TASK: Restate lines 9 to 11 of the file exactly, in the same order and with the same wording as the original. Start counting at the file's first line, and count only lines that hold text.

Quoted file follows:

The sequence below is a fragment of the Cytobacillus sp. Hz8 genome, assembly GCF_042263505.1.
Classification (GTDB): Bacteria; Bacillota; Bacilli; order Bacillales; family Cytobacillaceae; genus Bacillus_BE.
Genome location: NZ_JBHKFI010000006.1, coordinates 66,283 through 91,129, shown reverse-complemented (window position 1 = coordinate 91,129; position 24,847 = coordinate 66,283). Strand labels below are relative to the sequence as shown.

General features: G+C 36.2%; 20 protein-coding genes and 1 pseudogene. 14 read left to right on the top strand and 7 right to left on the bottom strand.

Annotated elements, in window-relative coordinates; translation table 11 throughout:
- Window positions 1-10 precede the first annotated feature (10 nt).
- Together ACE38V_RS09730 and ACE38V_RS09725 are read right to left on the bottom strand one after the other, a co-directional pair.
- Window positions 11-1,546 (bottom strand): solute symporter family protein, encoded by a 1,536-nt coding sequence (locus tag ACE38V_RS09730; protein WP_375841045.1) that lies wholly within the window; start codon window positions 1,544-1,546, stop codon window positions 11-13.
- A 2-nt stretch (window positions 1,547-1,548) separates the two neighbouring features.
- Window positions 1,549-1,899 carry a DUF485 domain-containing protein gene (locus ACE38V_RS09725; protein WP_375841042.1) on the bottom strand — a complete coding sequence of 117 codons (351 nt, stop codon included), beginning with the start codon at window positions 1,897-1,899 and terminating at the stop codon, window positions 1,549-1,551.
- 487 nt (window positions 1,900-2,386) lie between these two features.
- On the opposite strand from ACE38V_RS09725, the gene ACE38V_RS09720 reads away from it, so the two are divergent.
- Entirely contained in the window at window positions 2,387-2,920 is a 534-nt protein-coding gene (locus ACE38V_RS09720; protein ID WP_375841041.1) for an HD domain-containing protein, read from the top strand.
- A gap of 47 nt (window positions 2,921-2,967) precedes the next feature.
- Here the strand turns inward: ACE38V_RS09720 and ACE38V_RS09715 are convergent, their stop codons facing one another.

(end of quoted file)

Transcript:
- A 2-nt stretch (window positions 1,547-1,548) separates the two neighbouring features.
- Window positions 1,549-1,899 carry a DUF485 domain-containing protein gene (locus ACE38V_RS09725; protein WP_375841042.1) on the bottom strand — a complete coding sequence of 117 codons (351 nt, stop codon included), beginning with the start codon at window positions 1,897-1,899 and terminating at the stop codon, window positions 1,549-1,551.
- 487 nt (window positions 1,900-2,386) lie between these two features.